Lily-of-the-Nile was the first perennial that I divided and propagated on a substantial scale. Back when I was in the seventh grade, I was instructed to remove an overgrown specimen that was nearly a quarter of a century old. It was too tough, big and heavy to dig up intact, but relatively easy to dismantle and remove in smaller pieces. These smaller pieces were all too easy to split into individual rhizomes with single terminal shoots. These individual rhizomes were easily groomed and planted where I thought copies of the same lily-of-the-Nile would be nice. A few years later, these copies were big enough to be dug and divided into even more copies. Nearly four decades later, I am still growing a few copies.

Because it is so resilient and undemanding, lily-of-the-Nile is one of the most common perennials here. They bloom through summer, with their firework shaped blooms at their best in time or the Fourth of July. Now that they are finishing their long bloom season, the deteriorating flowers must be removed, by ‘deadheading’.

1. Lily-of-the-Nile, although common, really is a delightful perennial. I thought I was getting a good representative picture here, but can now see that the two lower blooms in the foreground are fasciated, so are more billowy than typical blooms are. Also, the sunlight at about noon was a bit too harsh for a good picture of the foliage.P90817

2. This very late blooming floral truss is how all the other blooms started out.P90817+

3. This one shows how they look at full bloom. It is only beginning to deteriorate.P90817++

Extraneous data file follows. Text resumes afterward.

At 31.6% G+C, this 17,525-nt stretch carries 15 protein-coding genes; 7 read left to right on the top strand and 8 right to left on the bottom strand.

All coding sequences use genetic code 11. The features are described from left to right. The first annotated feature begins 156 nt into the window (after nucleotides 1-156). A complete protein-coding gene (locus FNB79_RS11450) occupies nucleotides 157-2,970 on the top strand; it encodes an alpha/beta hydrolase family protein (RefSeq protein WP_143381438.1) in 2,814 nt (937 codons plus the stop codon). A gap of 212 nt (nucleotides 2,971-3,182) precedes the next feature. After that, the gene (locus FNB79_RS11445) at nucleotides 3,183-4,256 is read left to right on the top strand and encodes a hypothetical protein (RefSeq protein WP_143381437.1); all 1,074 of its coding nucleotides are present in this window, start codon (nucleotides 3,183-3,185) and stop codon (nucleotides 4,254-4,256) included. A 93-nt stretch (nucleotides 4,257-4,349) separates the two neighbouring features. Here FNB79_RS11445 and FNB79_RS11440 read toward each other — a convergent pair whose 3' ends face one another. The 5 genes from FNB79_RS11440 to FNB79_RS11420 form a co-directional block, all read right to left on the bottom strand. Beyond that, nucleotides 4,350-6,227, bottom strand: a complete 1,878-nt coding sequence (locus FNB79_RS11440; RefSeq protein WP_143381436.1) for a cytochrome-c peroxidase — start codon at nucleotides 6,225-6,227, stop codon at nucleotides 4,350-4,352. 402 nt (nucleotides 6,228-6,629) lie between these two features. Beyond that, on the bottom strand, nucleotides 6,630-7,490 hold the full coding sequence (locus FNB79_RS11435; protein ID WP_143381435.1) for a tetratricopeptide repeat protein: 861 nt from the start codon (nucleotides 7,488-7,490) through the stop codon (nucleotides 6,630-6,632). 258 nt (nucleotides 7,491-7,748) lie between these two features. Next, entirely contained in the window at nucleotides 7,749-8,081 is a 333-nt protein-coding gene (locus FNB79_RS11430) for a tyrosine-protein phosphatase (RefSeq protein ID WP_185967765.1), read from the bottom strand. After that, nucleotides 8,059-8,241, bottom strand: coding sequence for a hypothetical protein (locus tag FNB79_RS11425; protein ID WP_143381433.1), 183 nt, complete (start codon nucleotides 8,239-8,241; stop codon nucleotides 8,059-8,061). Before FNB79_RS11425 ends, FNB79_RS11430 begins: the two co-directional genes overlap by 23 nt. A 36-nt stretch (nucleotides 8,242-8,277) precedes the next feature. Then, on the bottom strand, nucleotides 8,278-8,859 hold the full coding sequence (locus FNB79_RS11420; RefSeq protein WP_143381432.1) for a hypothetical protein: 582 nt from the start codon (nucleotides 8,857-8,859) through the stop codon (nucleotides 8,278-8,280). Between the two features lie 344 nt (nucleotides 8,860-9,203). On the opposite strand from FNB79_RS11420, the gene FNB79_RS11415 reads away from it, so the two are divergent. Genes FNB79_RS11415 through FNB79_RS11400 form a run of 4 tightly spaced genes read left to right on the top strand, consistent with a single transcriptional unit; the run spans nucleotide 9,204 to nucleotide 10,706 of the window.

4. As individual florets fall away, these maturing green seed capsuled remain. They slowly dry and turn tan before tossing their seed late in autumn or winter. Of course, they should get pruned out before they do so.P90817+++

5. Lily-of-the-Nile are very easy to work with, but snotty with this goo that flows from all cut floral stems and any damaged leaves. Ick!P90817++++

6. This is the pile of deadheaded bloom that got cut on Wednesday. More will be cut next Wednesday. Almost all typically finish within two weeks or so. However, they started a bit late this year, and are finishing more randomly than they normally do.P90817+++++

This is the link for Six on Saturday, for anyone else who would like to participate:

https://thepropagatorblog.wordpress.com/2017/09/18/six-on-saturday-a-participant-guide/

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19 thoughts on “Six on Saturday: Out Of Africa

      1. That is two months before they bloom here! That is crazy early! Our climate is so mild that I would expect them to bloom later in most other regions. I remember seeing one starting to bloom near Portland at about the same time they start to bloom here, but it was not happy about it.

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  1. Lily of the Nile…..such a lovely alternative name for Agapanthus! they are one of my favourite garden flowers because I just love their showy blooms but alot of people in these parts think of them as weeds…..they have spread widely into rural places hereabouts. popping over from six on saturday….have a great week ahead

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    1. Thank you. Some here consider them to be too common to be cool too. I don’t care. I really like them. I grow only three; my original blue, a comparable white, and a dwarf that is like a bit ‘Peter Pan’. I can do without the fancier modern cultivars, although, I do find some to be pretty in other landscapes.

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      1. Corms? Did they look like corms or bulbs, or where they thick rhizomes? They could be something different. Assuming that they are lily-of-the-Nile, they would not be likely to bloom in their first year, as they disperse roots and develop abundant foliage. When the bloom in their second year, each one divides into two. After a few years, some of the crowded rhizomes can be divided if you want more copies.

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    1. They don’t mind minor frost, even if they lose their foliage every few years or so, but could not tolerate a hard frost. Even in Portland, they are grown under eaves or in pots to be moved in for winter.

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